T Lymphocyte Regulation of Lysyl Oxidase in Diet-Induced Cardiac Fibrosis
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- Zibadi, S., Vazquez, R., Larson, D.F. et al. Cardiovasc Toxicol (2010) 10: 190. doi:10.1007/s12012-010-9078-7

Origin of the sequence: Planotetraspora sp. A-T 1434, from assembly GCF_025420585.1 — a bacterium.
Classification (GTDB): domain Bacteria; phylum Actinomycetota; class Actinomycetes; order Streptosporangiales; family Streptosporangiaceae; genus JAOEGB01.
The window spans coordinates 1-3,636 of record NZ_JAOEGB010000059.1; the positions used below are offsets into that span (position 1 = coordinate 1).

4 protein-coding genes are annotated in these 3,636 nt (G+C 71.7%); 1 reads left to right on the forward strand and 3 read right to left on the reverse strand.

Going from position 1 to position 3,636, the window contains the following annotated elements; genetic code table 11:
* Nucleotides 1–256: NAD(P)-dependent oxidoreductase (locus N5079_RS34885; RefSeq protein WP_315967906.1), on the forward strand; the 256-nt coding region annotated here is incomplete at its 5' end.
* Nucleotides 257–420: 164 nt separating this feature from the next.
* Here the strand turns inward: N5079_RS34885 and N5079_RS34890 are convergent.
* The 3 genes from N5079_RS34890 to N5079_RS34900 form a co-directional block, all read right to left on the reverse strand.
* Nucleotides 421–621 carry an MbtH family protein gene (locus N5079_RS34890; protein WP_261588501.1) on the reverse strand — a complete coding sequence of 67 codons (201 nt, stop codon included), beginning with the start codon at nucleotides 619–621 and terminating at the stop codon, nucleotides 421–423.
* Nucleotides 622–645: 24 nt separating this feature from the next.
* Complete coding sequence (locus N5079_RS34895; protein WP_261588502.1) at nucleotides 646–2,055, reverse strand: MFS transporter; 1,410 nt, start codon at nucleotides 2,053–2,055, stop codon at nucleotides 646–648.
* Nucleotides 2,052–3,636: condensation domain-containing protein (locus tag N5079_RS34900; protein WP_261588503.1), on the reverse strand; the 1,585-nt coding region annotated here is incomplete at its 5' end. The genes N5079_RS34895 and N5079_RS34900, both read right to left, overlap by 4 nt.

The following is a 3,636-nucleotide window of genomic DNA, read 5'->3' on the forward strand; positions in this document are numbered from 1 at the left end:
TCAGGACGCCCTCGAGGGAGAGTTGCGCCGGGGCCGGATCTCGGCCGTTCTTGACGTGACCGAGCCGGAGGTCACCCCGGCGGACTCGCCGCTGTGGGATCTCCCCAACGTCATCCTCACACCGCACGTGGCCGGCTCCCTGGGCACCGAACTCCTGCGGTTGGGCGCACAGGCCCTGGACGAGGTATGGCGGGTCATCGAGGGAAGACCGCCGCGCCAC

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Left ventricular diastolic dysfunction is an important predictor of prognosis and mortality of heart failure. Increased left ventricular stiffness can be associated with excessive myocardial fibrosis and increased cross-linked collagen by the enzyme lysyl oxidase (LOX). These cardiac extracellular matrix (ECM) remodeling processes are affected by T-lymphocyte function and phenotype. We sought to examine the role of T lymphocytes in myocardial LOX regulation in diet-induced fibrotic hearts. Female SCID mice, devoid of functional T lymphocytes, and wild-type (WT) C57BL/6 were treated with a high-fat high-simple carbohydrate (HFHSC) diet for 12 months. HFHSC-fed WT mice demonstrated a significant increase in the catalytic activity of myocardial LOX compared with respective controls. These changes coincided with a marked increase in ECM collagen cross-linking and impaired diastolic filling pattern. However, induction of LOX was minimal in the SCID mice compared with the WT group. Correspondingly fibrillar cross-linked collagen concentrations and diastolic dysfunction were less prominent in the SCID mice compared with the WT group. Our results suggest a role for T lymphocytes in this dietary induction of diastolic dysfunction through modulation of LOX-dependent collagen maturation.